A judge stopped Texas’ controversial sanctuary city ban from being enforced, but the fight isn’t over


FILE PHOTO: A protester against the Texas state law to punish
FILE
PHOTO: A protester against the Texas state law to punish
“sanctuary cities” stands outside the U.S. Federal court in San
Antonio

Thomson
Reuters


A U.S. district judge struck down a lawsuit Wednesday filed by
Texas Attorney General Ken Paxton to enforce the state’s
recently-passed ban on sanctuary cities.

The Attorney General filed the suit in anticipation of push back
after Republican Gov. Greg Abbott signed the sanctuary city ban
in May. While Judge Sam Sparks dismissed the lawsuit Wednesday,
it is not an end to the issue, as another
lawsuit
 filed in June by the city of San Antonio will
now take center stage on the question of the ban’s
constitutionality, The Texas Tribune reported
Wednesday
.

“We were first to file a lawsuit concerning SB 4, filed this case
in the only proper court, and moved quickly to consolidate other
lawsuits against SB 4 in Austin,” Paxton said in a statement.
“The health, safety, and welfare of Texans is not negotiable.
We’re disappointed with the court’s ruling and look forward to
pressing our winning arguments in the San Antonio cases and
beyond (if necessary) on this undoubtedly constitutional law.”

Spark’s ruling essentially determines that the question of the
ban’s constitutionality will be decided by San Antonio’s lawsuit
rather than the state government’s. But the question being
considered is the same: whether cities have the right to direct
local officers against working with federal immigration
officials.

U.S. District Judge Orlando Garcia presides over the cities’
lawsuit. He held a seven-hour hearing June 26, but has yet to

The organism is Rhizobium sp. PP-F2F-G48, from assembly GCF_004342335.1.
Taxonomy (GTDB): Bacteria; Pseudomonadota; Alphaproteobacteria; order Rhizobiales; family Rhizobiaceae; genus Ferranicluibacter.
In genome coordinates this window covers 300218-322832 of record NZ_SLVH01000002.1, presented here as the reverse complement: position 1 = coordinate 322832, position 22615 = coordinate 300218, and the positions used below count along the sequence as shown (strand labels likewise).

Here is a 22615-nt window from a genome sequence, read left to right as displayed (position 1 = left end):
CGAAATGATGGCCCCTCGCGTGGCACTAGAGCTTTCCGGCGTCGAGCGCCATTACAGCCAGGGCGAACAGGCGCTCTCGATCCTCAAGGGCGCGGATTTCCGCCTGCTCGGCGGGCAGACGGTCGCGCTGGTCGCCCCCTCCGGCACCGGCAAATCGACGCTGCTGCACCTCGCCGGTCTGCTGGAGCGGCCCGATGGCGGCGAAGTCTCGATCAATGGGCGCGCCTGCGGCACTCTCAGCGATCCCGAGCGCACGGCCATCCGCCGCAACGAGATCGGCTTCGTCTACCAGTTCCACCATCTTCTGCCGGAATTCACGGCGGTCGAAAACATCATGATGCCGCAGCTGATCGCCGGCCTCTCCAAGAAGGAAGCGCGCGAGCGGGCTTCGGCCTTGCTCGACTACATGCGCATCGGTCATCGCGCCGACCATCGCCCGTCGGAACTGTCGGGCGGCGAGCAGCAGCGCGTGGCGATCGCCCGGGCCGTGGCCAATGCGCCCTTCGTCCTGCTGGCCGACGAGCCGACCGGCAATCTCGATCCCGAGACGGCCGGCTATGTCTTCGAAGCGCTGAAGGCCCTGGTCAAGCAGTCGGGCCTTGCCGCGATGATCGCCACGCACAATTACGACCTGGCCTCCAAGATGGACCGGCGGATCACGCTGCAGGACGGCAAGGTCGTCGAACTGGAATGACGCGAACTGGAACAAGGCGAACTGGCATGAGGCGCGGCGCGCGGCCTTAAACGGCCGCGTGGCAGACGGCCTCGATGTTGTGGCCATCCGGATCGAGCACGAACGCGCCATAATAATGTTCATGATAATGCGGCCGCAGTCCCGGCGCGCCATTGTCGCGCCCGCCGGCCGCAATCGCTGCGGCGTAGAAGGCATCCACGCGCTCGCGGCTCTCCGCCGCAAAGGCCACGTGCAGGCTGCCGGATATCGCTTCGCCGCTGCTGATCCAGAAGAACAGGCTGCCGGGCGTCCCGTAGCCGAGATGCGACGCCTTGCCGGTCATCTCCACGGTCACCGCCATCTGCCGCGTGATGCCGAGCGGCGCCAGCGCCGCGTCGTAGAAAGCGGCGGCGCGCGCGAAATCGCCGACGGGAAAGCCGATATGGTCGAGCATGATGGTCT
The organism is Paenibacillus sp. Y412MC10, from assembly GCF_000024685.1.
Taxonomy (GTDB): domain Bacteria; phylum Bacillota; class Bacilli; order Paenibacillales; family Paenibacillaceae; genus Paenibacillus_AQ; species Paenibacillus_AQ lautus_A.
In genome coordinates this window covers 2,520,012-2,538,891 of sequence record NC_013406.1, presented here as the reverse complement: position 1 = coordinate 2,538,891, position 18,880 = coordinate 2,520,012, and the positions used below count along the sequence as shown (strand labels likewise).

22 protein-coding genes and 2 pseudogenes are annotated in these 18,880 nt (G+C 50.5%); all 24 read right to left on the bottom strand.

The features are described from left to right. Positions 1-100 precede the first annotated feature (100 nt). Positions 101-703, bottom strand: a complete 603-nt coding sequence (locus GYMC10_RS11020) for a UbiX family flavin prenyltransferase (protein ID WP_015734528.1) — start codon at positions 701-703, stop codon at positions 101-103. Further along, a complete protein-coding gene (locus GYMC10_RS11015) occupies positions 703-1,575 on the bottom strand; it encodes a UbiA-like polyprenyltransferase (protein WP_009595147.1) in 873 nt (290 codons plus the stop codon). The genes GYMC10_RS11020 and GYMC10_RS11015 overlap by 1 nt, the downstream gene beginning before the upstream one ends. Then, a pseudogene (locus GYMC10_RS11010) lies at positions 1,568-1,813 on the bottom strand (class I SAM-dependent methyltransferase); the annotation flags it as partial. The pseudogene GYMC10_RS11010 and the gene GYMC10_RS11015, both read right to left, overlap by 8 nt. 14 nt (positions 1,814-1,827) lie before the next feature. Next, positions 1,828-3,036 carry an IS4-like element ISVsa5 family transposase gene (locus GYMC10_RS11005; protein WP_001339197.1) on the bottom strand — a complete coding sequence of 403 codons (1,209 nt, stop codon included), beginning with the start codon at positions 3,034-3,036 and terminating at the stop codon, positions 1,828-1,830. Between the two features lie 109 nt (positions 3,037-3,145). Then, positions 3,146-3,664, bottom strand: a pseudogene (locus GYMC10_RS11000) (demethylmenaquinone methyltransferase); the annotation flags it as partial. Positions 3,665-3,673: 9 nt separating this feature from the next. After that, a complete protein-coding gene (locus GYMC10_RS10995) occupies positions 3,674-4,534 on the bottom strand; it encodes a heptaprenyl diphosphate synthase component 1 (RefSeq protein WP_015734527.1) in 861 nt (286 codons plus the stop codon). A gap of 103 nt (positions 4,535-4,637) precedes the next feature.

issue a ruling.

San Antonio City Councilman Rey Saldana announced the city’s
lawsuit without a vote from the city council in June, and a slew
of other Texas sanctuary cities have joined the lawsuit since.
Saldana, who has praised his father for immigrating to the U.S.
illegally, filed the suit with the Mexican
American Legal Defense And Education Fund
 (MALDEF).

A MALDEF spokesperson called the law “hateful” and “misguided,”
arguing the city’s “loss of control” over its police department
would result in residents being asked about their immigration
status, which MALDEF says violates the 14th Amendment.

But Texas argued to Garcia that San Antonio’s case should be
thrown out and law allowed to stand.

“There is an ongoing debate in the country about federal
immigration law,” Assistant Attorney General Darren McCarty told
Garcia in court. “That is a healthy and appropriate debate, and
it should be decided in legislatures and Congress. Where it is
not appropriate to decide it — respectfully, your honor — is in
litigation.”

Read the original article on Texas Tribune. The Texas Tribune is a nonpartisan, nonprofit media organization that informs Texans — and engages with them – about public policy, politics, government and statewide issues. Copyright 2017. Follow Texas Tribune on Twitter.

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